Bellevue, Wash.-based Quadrant Home has designed several floor plans, aware that many families are now multigenerational or have family members living abroad that visit for prolonged stays. Quadrant’s flex options allow buyers to choose, for example, a guest suite on the first floor or extra bedrooms upstairs.
The builder has worked with a vaastu shastra consultant on its floor plans and completed homes. “We have optimized our product and design to appeal to multicultural buyers,” says Quadrant president Ken Krivanec. “The [predominant] architectural style is Northwest contemporary, which resonates well with them.”
While lot orientation is important in Vaastu, “You can only have so many east-facing homes in a community," Krivanec says. "So our consultant helps ‘balance’ the home post construction, and that takes some of the anxiety out of the process. It’s a holistic approach to design.”
Customization for the East Indian market
Houston-based Partners in Building has a demanding clientele that includes a large percentage of East Indians. “Houston is incredibly diverse from an ethnic/racial/religious standpoint,” says Jim Lemming, president. “We really are kind of a plurality, I guess.” While Hispanics have long been a substantial part of Houston’s population, Asians and East Indians are overtaking them in numbers.
Partners in Building constructs more than 200 homes a year, with an average price in the mid-$800,000s. Both Hindu and Muslim families are purchasing these houses.
“We see a lot of requests that are [related] to either [ethnicity or religion],” says Lemming.
One common request, especially with Hindu buyers, is for a prayer room, also known as a pooja or puja room.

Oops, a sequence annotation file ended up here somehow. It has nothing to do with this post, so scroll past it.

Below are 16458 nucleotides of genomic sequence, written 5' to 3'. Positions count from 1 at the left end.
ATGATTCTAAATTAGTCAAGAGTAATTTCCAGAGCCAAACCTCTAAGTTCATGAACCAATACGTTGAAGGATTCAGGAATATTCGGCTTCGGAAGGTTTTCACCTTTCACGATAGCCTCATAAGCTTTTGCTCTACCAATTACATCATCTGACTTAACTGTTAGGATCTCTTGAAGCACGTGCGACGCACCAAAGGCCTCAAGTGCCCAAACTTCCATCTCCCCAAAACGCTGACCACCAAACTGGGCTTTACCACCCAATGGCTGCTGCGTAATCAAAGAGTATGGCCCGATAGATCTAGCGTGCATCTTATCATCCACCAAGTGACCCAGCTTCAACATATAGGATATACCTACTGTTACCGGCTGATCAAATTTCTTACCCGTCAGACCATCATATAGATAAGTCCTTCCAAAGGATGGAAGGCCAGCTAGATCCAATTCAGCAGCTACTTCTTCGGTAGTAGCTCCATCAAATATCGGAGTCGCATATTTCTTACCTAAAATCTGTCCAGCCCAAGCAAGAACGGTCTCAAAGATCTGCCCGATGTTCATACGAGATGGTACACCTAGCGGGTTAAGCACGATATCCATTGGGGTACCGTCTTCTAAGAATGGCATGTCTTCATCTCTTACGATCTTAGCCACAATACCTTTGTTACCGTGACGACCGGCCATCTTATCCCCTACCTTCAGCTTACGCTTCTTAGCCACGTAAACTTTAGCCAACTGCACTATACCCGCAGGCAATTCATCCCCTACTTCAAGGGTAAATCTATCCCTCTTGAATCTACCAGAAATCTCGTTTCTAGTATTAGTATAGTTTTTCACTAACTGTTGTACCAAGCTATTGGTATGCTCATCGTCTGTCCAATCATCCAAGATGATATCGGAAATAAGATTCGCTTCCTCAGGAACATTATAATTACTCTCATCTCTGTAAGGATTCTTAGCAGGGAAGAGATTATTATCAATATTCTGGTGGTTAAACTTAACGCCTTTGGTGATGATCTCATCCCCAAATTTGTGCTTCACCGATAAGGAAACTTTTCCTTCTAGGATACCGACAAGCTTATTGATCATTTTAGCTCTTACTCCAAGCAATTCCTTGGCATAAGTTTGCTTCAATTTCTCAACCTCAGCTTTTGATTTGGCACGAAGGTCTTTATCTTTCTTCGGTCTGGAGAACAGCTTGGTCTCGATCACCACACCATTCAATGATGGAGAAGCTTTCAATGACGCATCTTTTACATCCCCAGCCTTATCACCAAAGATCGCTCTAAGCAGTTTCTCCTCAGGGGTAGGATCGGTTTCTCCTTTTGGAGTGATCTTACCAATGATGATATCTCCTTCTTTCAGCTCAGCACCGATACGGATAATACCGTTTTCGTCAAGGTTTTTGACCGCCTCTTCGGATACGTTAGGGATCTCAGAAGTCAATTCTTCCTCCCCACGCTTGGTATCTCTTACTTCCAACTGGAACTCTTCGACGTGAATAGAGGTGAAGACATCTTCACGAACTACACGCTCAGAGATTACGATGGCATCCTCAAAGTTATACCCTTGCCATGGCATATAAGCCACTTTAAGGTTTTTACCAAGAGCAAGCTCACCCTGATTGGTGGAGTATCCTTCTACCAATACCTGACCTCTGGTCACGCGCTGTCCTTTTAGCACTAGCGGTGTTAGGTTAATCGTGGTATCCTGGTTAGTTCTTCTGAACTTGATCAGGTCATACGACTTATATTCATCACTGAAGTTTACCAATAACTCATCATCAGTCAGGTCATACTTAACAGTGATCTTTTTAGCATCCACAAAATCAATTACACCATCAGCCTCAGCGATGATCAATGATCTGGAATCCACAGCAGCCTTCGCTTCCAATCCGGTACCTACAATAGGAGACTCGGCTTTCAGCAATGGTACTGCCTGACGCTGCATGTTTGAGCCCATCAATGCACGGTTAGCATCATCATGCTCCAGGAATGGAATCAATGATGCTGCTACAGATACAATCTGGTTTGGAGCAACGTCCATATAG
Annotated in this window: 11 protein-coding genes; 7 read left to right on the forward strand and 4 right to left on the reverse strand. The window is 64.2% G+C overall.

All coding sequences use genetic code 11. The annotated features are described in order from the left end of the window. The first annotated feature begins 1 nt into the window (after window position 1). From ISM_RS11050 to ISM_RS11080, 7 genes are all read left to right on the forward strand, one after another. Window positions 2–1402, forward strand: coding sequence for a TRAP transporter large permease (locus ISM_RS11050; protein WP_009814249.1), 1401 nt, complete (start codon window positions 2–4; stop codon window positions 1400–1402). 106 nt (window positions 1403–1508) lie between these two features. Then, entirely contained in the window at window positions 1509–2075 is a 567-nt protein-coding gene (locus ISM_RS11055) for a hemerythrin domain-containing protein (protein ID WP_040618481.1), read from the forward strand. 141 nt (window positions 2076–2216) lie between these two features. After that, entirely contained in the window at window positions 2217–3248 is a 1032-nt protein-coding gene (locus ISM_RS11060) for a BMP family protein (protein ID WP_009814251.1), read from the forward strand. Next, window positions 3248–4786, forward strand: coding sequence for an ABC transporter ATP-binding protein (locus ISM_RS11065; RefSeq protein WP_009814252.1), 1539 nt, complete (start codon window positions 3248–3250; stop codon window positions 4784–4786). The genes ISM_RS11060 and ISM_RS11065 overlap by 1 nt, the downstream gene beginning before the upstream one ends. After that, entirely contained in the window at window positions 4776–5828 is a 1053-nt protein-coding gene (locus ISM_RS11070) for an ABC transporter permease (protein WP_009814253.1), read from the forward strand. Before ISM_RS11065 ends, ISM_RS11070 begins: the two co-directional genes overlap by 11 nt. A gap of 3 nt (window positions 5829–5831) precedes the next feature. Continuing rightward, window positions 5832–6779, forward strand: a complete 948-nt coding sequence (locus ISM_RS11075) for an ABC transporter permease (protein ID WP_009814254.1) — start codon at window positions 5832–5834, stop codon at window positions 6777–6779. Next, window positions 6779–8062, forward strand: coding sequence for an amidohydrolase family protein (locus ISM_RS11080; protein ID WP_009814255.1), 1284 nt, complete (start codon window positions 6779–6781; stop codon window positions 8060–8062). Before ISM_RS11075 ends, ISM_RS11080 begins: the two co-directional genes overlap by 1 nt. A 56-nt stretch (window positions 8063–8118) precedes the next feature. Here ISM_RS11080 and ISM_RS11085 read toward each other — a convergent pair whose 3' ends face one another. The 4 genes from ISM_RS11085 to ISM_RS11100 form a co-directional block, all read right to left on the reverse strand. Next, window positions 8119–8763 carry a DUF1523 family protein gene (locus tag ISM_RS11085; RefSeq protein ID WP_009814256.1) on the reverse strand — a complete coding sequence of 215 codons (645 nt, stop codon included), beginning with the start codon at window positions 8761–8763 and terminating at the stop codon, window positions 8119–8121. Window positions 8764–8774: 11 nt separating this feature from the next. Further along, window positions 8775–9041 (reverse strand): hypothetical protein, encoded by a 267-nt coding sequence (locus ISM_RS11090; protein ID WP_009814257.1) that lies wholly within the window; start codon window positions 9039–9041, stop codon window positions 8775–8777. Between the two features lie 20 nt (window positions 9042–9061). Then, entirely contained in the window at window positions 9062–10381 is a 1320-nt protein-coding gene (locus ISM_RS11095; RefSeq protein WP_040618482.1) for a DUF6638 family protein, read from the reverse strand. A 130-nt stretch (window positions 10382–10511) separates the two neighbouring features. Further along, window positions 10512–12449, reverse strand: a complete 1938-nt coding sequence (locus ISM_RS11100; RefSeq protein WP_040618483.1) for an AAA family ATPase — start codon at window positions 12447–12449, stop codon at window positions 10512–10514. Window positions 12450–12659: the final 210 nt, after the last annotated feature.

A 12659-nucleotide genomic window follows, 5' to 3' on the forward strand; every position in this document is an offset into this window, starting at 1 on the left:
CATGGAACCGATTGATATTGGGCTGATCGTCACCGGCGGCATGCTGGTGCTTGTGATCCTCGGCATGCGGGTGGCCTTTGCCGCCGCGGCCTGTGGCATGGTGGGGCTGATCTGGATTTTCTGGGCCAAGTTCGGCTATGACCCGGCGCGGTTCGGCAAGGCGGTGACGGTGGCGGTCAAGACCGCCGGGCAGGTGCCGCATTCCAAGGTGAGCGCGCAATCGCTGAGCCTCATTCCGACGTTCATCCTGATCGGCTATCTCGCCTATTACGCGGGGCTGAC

“It’s typically a small room on the first floor, preferably in the northeast or northwest corner,” he says. “Sanitary drains cannot be adjacent to or over the prayer room. If it’s a two-story house with bedrooms and bathrooms upstairs, we have to be careful about how [the spaces flow].”
A prep kitchen, also known as a wok, spice, or dirty kitchen, os a popular option in larger homes as it allows the owners to keep the main kitchen looking pristine. This one is by The New Home Company. Photo: Eric Figge
Building on cultural infrastructure
In the last few years, The New Home Co. has been focusing on areas that have top-rated schools, such as Irvine and San Jose, Calif. “What I call the cultural infrastructure is in place in these communities, meaning Asian restaurants, Asian grocery stories, and Asian businesses,” says Marcus-Colvin. “It’s the same with the East Indian population.”
Regardless of ethnicity, the multigenerational suite is still a popular option because families want flexibility. “They want it for returning college kids or visiting parents or elder care,” she says, and when budget and square footage allow, the builder offers a prep kitchen as either an option or a standard feature. Music rooms and dedicated study spaces have also proven to be popular with multicultural buyers.
“In one neighborhood, we had a significant number of Middle Eastern families and knew they would appreciate multiple entertaining spaces [such as] a formal living room and a formal sitting area," Marcus-Colvin says. "The buyers could utilize those areas as they saw fit — a space for the women and a space for the men. [Yet the home] was so flexible that it wouldn’t offend any other buyer.”
To put it another way, “One family’s prayer room is another family’s gym with exercise equipment," Marcus-Colvin says. "But we do try to get at least one bedroom downstairs regardless of square footage, because that space lends itself to the most flexibility.”
Feng shui becomes the norm